Accountability Support Groups For Parents: How To Form One & Why You Should

mbg Beauty and Lifestyle Senior Editor By Alexandra Engler
mbg Beauty and Lifestyle Senior Editor
Alexandra Engler is the Beauty and Lifestyle Senior Editor. She received her journalism degree from Marquette University, graduating first in the department.
woman with a laptop & baby

In the current climate, we wager few parents are actually taking the time they need to care for themselves, create healthy habits, set their own goals, and so much more. Given we're all so cut off from each other, it can also likely feel like you're going on this journey alone. And that's a pretty terrible feeling to deal with. 

That's why Erica Lasan, coach and founder of JOYrney To Purpose, says it's vital to find a community to help you feel supported—and most notably, help keep you accountable so you are meeting your goals, keeping yourself healthy, and taking time for self-care. See, when it's just you, it can be hard to convince yourself that you deserve to prioritize your own joy—so have others do it for you. 

"It's super important to have people around you to hold you accountable to take care of yourself, because well, it's for you," says Lasan. "If you leave yourself to yourself, you're more likely to put yourself on the back burner."  

Why you should form an accountability support group.

It's something parents hear so often: You can't take care of others if you're not taking care of yourself. "You always want to make sure you're being your best for your kids: We so often think that taking care of them first is the way to do that, but in reality taking care of yourself first is how we accomplish being good parents and the fullest version of yourself," says Lasan. 

This is so much easier said than done. ("Life and time happen. The world is constantly coming at you," says Lasan.) And having others hold you accountable for taking care of your needs is a way to make this more doable. 

"You know that you're not alone. You know that you can tap into the resources of those around you. As parents we get caught up in the idea of no one gets it; I'm all alone in this. I'm just so overwhelmed and not able to take care of myself. But if you have people around who know what you should be doing, they can help refocus you," she says. "This will ultimately help your family: living in your joy helps everyone around you." 

This will help in more ways than one: "It also just creates a built-in crew that you can ask for support when you need it," she says, noting that a big problem is that people don't know where to turn in times of need. But if you already have a community in your corner, you know exactly where to go. 

Not only that but your support group can not only help you focus on yourself, but they can encourage you to reach for your professional goals—even those that you may have been putting off lately. "This is so important because kids need to see their parents finding their purpose. This will show them, I can do this too. They learn their dreams aren't limited, so you're teaching them in these moments, and still being a great parent," she says. "Not to mention, you have no idea where your personal goals will take you and your family. You are helping no one by putting it on the back burner."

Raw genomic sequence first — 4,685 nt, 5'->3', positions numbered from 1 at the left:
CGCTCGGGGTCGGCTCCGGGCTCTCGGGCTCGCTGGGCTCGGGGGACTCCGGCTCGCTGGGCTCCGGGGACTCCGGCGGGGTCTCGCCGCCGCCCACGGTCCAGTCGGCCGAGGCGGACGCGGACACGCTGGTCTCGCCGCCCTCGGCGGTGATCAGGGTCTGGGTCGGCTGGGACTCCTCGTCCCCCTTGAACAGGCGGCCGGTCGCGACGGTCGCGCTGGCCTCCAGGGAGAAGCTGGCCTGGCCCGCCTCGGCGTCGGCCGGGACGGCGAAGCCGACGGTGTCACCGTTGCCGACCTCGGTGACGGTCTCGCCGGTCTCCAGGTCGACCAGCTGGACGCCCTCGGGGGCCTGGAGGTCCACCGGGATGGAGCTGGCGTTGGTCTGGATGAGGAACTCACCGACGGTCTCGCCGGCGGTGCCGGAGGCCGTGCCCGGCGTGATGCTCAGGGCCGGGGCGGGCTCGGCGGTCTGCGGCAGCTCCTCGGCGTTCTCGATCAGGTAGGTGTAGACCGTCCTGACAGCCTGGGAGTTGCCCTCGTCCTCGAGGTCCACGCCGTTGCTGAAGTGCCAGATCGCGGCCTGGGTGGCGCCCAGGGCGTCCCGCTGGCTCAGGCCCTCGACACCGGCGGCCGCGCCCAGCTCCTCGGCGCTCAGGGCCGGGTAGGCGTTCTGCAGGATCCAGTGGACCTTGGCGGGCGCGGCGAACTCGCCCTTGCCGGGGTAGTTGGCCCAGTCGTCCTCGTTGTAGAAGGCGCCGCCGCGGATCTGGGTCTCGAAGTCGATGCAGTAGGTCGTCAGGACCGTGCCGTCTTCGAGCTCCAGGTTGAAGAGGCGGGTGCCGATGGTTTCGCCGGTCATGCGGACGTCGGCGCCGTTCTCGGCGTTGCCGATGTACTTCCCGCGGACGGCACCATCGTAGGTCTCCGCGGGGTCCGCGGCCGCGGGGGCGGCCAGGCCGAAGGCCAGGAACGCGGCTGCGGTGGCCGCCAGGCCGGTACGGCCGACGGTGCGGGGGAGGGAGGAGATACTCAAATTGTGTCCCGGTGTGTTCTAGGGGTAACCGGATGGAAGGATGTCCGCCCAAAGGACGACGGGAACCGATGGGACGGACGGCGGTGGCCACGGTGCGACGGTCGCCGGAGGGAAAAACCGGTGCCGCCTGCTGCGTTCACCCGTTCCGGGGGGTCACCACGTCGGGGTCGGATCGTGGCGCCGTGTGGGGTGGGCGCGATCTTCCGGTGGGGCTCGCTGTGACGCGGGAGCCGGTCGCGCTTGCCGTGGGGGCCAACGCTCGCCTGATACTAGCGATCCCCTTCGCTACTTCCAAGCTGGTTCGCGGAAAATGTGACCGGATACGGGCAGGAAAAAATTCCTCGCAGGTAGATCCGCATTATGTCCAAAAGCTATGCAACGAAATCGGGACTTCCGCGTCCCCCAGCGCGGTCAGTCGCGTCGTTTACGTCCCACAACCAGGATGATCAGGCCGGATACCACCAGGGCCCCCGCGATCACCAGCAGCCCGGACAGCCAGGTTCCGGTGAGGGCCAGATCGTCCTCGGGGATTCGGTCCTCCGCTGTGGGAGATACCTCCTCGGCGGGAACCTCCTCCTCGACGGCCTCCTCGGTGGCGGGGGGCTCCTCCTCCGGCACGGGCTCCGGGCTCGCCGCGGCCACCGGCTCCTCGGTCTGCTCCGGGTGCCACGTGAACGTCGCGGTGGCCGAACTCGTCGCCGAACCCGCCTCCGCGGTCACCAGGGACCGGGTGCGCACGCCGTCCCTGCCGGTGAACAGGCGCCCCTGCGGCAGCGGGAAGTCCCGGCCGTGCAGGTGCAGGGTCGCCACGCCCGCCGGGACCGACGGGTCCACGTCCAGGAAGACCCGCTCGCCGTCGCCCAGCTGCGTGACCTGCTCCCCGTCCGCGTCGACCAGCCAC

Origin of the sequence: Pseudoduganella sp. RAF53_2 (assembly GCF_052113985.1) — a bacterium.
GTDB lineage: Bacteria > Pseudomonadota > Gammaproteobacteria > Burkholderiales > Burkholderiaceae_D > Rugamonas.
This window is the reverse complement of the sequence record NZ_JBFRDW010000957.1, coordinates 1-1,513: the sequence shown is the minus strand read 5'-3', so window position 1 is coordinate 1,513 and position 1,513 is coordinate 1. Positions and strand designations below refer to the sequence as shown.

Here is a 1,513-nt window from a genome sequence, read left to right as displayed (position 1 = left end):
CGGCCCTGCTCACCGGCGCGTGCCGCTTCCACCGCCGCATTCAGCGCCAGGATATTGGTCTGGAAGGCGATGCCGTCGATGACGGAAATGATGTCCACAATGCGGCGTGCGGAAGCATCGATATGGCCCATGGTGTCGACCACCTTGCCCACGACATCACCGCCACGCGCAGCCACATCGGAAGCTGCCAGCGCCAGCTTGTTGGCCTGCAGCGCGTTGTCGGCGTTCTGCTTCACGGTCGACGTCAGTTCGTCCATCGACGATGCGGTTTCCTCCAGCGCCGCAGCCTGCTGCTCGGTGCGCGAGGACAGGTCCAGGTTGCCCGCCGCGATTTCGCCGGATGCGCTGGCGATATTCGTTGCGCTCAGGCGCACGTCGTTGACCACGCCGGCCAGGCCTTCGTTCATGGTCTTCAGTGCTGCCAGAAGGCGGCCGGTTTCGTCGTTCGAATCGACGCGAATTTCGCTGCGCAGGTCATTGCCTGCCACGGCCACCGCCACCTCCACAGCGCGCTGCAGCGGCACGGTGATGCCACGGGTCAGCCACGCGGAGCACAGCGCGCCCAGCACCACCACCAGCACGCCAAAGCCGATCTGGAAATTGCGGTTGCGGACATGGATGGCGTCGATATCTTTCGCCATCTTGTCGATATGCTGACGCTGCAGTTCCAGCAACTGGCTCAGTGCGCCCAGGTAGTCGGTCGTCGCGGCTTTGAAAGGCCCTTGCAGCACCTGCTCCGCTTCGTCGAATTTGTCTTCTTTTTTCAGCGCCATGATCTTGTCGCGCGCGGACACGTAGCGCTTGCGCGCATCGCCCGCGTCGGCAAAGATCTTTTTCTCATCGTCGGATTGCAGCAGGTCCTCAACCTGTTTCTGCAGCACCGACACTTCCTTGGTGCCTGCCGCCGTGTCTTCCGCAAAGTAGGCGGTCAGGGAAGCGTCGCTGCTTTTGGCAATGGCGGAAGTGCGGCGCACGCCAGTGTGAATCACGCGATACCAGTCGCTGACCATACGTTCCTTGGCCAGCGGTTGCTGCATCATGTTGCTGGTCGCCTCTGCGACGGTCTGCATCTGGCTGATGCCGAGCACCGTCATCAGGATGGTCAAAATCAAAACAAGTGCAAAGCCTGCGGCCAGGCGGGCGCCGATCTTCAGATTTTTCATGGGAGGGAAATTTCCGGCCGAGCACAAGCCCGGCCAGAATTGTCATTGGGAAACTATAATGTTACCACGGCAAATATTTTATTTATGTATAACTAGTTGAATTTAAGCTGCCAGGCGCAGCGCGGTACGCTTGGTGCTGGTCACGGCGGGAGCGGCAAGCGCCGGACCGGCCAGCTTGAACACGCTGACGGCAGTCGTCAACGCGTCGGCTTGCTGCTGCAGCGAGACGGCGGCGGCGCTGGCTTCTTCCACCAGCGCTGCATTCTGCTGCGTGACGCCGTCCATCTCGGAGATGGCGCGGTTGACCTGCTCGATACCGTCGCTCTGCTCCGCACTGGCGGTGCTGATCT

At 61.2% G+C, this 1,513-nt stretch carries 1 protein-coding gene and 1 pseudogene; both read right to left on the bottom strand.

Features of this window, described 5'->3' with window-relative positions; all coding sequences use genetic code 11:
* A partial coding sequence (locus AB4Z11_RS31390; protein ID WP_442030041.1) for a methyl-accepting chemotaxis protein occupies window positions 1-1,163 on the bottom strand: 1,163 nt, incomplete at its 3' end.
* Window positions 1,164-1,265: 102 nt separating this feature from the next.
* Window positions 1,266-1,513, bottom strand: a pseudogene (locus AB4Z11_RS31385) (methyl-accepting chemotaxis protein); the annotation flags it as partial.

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How to form an accountability group.

There are several easy ways to create a core group of folks to help support you, says Lasan. 

  • "Start where you are," she says. Think about the people you already talk to regularly; is there anyone who you think may be a good accountability partner?
  • Once you've identified a person or a few people, tell them your intentions and goals and explain to them you want their support in the process. "Fill them in on what's happening and your plans," she says. "Then it's as simple as asking them to hold you accountable, ask them to check in on you. This will help you take care of yourself and also regularly remind you that people are invested in you and care about you."
  • Then—and this is important—don't be frustrated when they actually do it. "Remember, it's out of love; these people want the best for you and to have your best self realized," Lasan says. 
  • And always reciprocate the ask: See if your accountability partner or crew has something they want to be helped with, big or small. "Accountability is best when it's not one-sided," she says. 

Another avenue is to find and join an online program that can act as a virtual support group. Look for programs that can accommodate your life and needs: Like, say, if one of your goals is to eat healthier for yourself or as a family, you can join an online nutrition program. Or if it's important to take care of your body, buy a subscription to a virtual yoga studio. Lasan's Live Rich Movement Challenge does a monthly goal with the followers: the goals range from becoming a morning person to taking a social media break. 

The takeaway.

Taking care of yourself and your goals can be challenging for anyone—and it can feel like even more of an impossibility when you are a parent. So much of your time and effort is spent making sure your kid is at their best, but you should focus some of that attention on yourself, too. One way to make sure you're doing this consistently is through an accountability group that can regularly check in on you. 

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